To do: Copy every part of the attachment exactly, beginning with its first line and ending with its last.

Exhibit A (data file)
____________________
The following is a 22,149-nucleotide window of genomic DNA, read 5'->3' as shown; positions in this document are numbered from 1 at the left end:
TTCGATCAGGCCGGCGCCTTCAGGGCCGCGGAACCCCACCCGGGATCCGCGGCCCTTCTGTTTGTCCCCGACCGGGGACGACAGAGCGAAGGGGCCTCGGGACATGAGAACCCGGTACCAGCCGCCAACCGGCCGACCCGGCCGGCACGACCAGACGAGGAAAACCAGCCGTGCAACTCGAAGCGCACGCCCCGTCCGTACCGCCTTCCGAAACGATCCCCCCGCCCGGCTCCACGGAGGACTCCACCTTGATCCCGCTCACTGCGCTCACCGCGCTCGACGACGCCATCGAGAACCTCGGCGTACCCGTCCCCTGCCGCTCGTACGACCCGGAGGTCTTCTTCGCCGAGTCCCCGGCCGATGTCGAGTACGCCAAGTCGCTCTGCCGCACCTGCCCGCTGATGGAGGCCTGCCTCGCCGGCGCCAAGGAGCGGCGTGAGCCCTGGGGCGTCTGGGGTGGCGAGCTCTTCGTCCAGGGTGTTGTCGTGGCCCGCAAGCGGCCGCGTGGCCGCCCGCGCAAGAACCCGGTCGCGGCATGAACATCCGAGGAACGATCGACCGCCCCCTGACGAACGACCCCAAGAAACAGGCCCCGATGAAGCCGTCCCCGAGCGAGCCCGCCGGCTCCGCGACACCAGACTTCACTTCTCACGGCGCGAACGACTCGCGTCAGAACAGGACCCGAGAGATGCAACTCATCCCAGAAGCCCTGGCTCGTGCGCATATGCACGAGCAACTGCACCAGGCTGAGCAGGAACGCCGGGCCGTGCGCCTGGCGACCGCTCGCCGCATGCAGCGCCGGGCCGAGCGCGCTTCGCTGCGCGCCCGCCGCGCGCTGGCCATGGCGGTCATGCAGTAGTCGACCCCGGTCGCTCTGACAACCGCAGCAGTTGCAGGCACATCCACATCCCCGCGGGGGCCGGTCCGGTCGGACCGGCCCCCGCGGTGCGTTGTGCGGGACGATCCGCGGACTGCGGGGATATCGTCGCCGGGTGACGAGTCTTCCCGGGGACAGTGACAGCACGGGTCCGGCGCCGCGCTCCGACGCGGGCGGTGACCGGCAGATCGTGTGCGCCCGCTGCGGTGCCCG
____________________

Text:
The following is a 22,149-nucleotide window of genomic DNA, read 5'->3' as shown; positions in this document are numbered from 1 at the left end:
TTCGATCAGGCCGGCGCCTTCAGGGCCGCGGAACCCCACCCGGGATCCGCGGCCCTTCTGTTTGTCCCCGACCGGGGACGACAGAGCGAAGGGGCCTCGGGACATGAGAACCCGGTACCAGCCGCCAACCGGCCGACCCGGCCGGCACGACCAGACGAGGAAAACCAGCCGTGCAACTCGAAGCGCACGCCCCGTCCGTACCGCCTTCCGAAACGATCCCCCCGCCCGGCTCCACGGAGGACTCCACCTTGATCCCGCTCACTGCGCTCACCGCGCTCGACGACGCCATCGAGAACCTCGGCGTACCCGTCCCCTGCCGCTCGTACGACCCGGAGGTCTTCTTCGCCGAGTCCCCGGCCGATGTCGAGTACGCCAAGTCGCTCTGCCGCACCTGCCCGCTGATGGAGGCCTGCCTCGCCGGCGCCAAGGAGCGGCGTGAGCCCTGGGGCGTCTGGGGTGGCGAGCTCTTCGTCCAGGGTGTTGTCGTGGCCCGCAAGCGGCCGCGTGGCCGCCCGCGCAAGAACCCGGTCGCGGCATGAACATCCGAGGAACGATCGACCGCCCCCTGACGAACGACCCCAAGAAACAGGCCCCGATGAAGCCGTCCCCGAGCGAGCCCGCCGGCTCCGCGACACCAGACTTCACTTCTCACGGCGCGAACGACTCGCGTCAGAACAGGACCCGAGAGATGCAACTCATCCCAGAAGCCCTGGCTCGTGCGCATATGCACGAGCAACTGCACCAGGCTGAGCAGGAACGCCGGGCCGTGCGCCTGGCGACCGCTCGCCGCATGCAGCGCCGGGCCGAGCGCGCTTCGCTGCGCGCCCGCCGCGCGCTGGCCATGGCGGTCATGCAGTAGTCGACCCCGGTCGCTCTGACAACCGCAGCAGTTGCAGGCACATCCACATCCCCGCGGGGGCCGGTCCGGTCGGACCGGCCCCCGCGGTGCGTTGTGCGGGACGATCCGCGGACTGCGGGGATATCGTCGCCGGGTGACGAGTCTTCCCGGGGACAGTGACAGCACGGGTCCGGCGCCGCGCTCCGACGCGGGCGGTGACCGGCAGATCGTGTGCGCCCGCTGCGGTGCCCG